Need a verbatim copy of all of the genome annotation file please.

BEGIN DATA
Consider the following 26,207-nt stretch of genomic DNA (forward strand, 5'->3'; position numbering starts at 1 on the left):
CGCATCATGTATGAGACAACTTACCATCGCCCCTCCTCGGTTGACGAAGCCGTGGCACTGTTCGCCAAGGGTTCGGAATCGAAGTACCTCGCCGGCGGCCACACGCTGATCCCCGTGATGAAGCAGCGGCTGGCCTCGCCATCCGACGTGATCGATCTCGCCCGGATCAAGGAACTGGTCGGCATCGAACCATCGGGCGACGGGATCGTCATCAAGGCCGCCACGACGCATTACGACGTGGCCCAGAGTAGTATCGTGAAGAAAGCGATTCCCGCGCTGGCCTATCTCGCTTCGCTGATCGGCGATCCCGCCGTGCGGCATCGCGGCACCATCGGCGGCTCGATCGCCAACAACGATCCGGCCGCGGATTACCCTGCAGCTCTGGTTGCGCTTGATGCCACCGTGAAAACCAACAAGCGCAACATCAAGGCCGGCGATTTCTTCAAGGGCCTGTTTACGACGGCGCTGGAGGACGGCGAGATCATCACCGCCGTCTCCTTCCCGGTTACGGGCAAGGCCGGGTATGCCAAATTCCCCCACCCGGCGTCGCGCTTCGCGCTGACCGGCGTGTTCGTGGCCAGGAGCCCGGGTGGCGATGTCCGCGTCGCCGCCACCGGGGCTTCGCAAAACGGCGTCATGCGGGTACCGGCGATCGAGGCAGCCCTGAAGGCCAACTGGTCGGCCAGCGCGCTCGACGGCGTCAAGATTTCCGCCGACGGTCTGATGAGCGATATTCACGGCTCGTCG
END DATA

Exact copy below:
Consider the following 26,207-nt stretch of genomic DNA (forward strand, 5'->3'; position numbering starts at 1 on the left):
CGCATCATGTATGAGACAACTTACCATCGCCCCTCCTCGGTTGACGAAGCCGTGGCACTGTTCGCCAAGGGTTCGGAATCGAAGTACCTCGCCGGCGGCCACACGCTGATCCCCGTGATGAAGCAGCGGCTGGCCTCGCCATCCGACGTGATCGATCTCGCCCGGATCAAGGAACTGGTCGGCATCGAACCATCGGGCGACGGGATCGTCATCAAGGCCGCCACGACGCATTACGACGTGGCCCAGAGTAGTATCGTGAAGAAAGCGATTCCCGCGCTGGCCTATCTCGCTTCGCTGATCGGCGATCCCGCCGTGCGGCATCGCGGCACCATCGGCGGCTCGATCGCCAACAACGATCCGGCCGCGGATTACCCTGCAGCTCTGGTTGCGCTTGATGCCACCGTGAAAACCAACAAGCGCAACATCAAGGCCGGCGATTTCTTCAAGGGCCTGTTTACGACGGCGCTGGAGGACGGCGAGATCATCACCGCCGTCTCCTTCCCGGTTACGGGCAAGGCCGGGTATGCCAAATTCCCCCACCCGGCGTCGCGCTTCGCGCTGACCGGCGTGTTCGTGGCCAGGAGCCCGGGTGGCGATGTCCGCGTCGCCGCCACCGGGGCTTCGCAAAACGGCGTCATGCGGGTACCGGCGATCGAGGCAGCCCTGAAGGCCAACTGGTCGGCCAGCGCGCTCGACGGCGTCAAGATTTCCGCCGACGGTCTGATGAGCGATATTCACGGCTCGTCG